Tough years of recession and slow recovery have obviously engrained management focus on value, with our survey showing shareholders increasingly adding their weight to these boardroom discussions. The rise of shareholder activism is something quoted companies should prepare for, but not necessarily fear. Initial approaches are often open attempts to engage management – not so much “enemy at the gate” as “helpful ally”. Of course, activists can lay siege if management rebuff their approach.
This type of activist campaign has largely been a US phenomenon. However, Deutsche Bank recently pointed to the potential for increasing UK activity given the favourable regulatory climate, high levels of institutional ownership and helpful markets. An attractive M&A environment, buoyant credit markets, healthier balance sheets and institutions open to intervention provide a wide scope of actions for shareholders looking to extract value.
Active PE market, but secondary market squeezed by IPOs
EY’s latest edition of Multiple: European private equity watch, highlights the increasing strength of the European PE market. Q1 closed with 143 European deals completed, compared with the 135 deals completed in the final quarter of 2013. Demand from foreign buyers also boosted trade sales to €6.2bn, up substantially on the €4.5bn recorded in the previous quarter.
However, secondary markets remain slow, in good part due to the continuing trend towards IPOs. This is contributing to a dramatic fall off in leverage buyouts after a spate of deals at the start of the year. Thomson Reuters reports that the European LBO pipeline is currently around €15bn, compared with €55bn in mid-March. There is ample funding available, but companies are choosing the IPO route or choosing instead to raise capital in the sizzling high-yield bond market.
Raise and clean!
The extensive efforts of EU banks to raise capital and cleanse their balance sheets will certainly be cheering the ECB. If banks take the asset quality review and stress tests seriously, it sends a clear message to investors that they are tougher and more credible than the previous lot. This confidence is vital to improve credit flows, especially across southern Europe. Plus, of course, the ECB will soon be taking over supervision of the biggest banks – it doesn’t want any nasty surprises.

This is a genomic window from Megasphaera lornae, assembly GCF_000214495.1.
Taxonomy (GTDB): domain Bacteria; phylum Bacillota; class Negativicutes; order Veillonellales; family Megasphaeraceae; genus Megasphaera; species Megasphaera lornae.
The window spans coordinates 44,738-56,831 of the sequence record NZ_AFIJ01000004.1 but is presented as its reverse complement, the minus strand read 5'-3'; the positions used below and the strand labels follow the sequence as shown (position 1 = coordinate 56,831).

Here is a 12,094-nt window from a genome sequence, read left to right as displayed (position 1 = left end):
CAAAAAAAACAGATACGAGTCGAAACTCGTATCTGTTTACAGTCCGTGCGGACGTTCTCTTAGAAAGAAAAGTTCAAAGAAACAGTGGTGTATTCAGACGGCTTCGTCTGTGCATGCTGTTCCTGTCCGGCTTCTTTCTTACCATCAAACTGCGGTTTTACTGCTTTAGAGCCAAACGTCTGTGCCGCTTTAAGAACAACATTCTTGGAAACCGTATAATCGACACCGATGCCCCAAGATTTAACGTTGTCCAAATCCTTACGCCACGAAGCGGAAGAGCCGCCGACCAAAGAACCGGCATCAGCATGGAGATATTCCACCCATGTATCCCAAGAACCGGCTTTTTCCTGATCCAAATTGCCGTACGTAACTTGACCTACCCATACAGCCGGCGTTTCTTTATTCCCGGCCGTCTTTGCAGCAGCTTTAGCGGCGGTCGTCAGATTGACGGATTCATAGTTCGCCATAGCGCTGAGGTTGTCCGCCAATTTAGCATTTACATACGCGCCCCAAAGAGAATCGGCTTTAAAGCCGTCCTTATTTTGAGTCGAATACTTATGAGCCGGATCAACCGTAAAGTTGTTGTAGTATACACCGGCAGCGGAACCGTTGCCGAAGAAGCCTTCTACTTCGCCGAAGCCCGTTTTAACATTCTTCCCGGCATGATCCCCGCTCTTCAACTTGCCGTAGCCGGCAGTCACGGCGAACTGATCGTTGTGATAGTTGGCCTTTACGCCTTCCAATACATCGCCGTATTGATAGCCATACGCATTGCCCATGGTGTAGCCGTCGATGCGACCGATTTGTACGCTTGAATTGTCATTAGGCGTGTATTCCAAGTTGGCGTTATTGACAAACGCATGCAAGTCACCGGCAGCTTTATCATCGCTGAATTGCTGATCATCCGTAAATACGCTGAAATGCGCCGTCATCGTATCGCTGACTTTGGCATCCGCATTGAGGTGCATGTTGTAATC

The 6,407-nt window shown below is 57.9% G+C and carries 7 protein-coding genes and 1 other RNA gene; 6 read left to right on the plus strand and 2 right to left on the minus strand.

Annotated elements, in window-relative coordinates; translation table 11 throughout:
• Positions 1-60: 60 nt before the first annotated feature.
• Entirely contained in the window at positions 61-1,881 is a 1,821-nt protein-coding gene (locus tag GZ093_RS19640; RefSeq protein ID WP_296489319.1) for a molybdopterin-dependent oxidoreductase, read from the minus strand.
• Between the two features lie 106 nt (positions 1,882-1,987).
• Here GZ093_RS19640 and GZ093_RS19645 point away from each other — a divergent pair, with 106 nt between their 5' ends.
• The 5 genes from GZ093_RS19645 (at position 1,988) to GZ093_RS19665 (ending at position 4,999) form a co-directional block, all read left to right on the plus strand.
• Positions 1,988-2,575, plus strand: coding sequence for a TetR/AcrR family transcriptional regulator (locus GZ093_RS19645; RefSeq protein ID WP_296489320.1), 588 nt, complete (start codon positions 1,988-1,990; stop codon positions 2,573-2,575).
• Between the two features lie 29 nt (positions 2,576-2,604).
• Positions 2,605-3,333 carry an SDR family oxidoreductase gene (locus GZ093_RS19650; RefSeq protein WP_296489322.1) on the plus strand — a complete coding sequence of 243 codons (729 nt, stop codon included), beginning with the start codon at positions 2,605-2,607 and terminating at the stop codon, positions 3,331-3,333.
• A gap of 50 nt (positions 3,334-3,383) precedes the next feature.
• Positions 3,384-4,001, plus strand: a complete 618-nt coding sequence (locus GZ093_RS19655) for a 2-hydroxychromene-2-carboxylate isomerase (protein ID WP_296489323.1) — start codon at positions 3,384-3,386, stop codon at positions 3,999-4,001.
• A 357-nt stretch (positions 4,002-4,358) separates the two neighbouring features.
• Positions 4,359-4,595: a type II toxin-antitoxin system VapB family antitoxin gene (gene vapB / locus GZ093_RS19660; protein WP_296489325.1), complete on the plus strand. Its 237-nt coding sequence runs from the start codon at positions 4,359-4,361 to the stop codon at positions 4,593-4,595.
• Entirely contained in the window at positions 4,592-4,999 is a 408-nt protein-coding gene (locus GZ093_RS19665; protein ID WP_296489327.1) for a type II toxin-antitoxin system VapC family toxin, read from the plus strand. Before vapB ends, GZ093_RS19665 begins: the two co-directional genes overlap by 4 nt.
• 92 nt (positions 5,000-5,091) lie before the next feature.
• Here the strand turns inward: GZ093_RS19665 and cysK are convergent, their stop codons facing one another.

Since the end of 2011, European banks have strengthened their capital base by €80bn, with the pace stepping up since mid-2013 as banks seek first mover advantage. According to Morgan Stanley, EU banks have raised €35bn of capital since last July – €26bn from equity issuance, €6bn from specific capital enhancing divestments and €3.7bn from unwinding carry trades. Peripheral banks have been especially active and welcome – 78% of bank capital raised has gone to Spain, Italy, Portugal and Greece. A year ago, Greek institutions were persona non grata, but Piraeus and Alpha have both raised capital as funding costs for Europe’s financial institutions drop to pre-crisis lows.
There’s still work to do. Morgan Stanley expects banks will need up to €60bn more capital, although this won’t necessarily come through equity calls. It won’t all be about the periphery either. Many German banks included in the stress tests are engaged in capital-intensive asset-based finance activities and are likely to need bolstering. Meanwhile, the clear up continues. According to the WSJ, European banks have moved $2.5 trillion of assets into “state-backed” and “privately held” bad banks since 2008. Many of these assets have already been wound down, but the hopper is still being filled. Barclays PLC became the latest to set up a ‘bad bank’ just last week.